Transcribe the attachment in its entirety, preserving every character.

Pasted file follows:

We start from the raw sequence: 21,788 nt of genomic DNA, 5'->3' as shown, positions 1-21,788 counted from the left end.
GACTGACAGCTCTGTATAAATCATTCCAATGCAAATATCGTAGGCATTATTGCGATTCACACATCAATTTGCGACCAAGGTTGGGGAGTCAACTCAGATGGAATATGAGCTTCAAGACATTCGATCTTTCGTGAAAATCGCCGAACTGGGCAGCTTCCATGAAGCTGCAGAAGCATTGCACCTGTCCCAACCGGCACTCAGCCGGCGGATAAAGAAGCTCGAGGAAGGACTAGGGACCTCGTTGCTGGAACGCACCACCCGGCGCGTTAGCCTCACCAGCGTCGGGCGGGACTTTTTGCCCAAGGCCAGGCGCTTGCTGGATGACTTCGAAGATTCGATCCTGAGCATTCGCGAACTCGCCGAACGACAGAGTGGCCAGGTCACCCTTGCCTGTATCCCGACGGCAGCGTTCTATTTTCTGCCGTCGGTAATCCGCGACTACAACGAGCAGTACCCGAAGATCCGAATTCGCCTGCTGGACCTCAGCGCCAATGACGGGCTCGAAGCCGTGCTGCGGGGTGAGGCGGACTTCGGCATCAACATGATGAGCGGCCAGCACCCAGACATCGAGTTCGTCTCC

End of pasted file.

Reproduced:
We start from the raw sequence: 21,788 nt of genomic DNA, 5'->3' as shown, positions 1-21,788 counted from the left end.
GACTGACAGCTCTGTATAAATCATTCCAATGCAAATATCGTAGGCATTATTGCGATTCACACATCAATTTGCGACCAAGGTTGGGGAGTCAACTCAGATGGAATATGAGCTTCAAGACATTCGATCTTTCGTGAAAATCGCCGAACTGGGCAGCTTCCATGAAGCTGCAGAAGCATTGCACCTGTCCCAACCGGCACTCAGCCGGCGGATAAAGAAGCTCGAGGAAGGACTAGGGACCTCGTTGCTGGAACGCACCACCCGGCGCGTTAGCCTCACCAGCGTCGGGCGGGACTTTTTGCCCAAGGCCAGGCGCTTGCTGGATGACTTCGAAGATTCGATCCTGAGCATTCGCGAACTCGCCGAACGACAGAGTGGCCAGGTCACCCTTGCCTGTATCCCGACGGCAGCGTTCTATTTTCTGCCGTCGGTAATCCGCGACTACAACGAGCAGTACCCGAAGATCCGAATTCGCCTGCTGGACCTCAGCGCCAATGACGGGCTCGAAGCCGTGCTGCGGGGTGAGGCGGACTTCGGCATCAACATGATGAGCGGCCAGCACCCAGACATCGAGTTCGTCTCC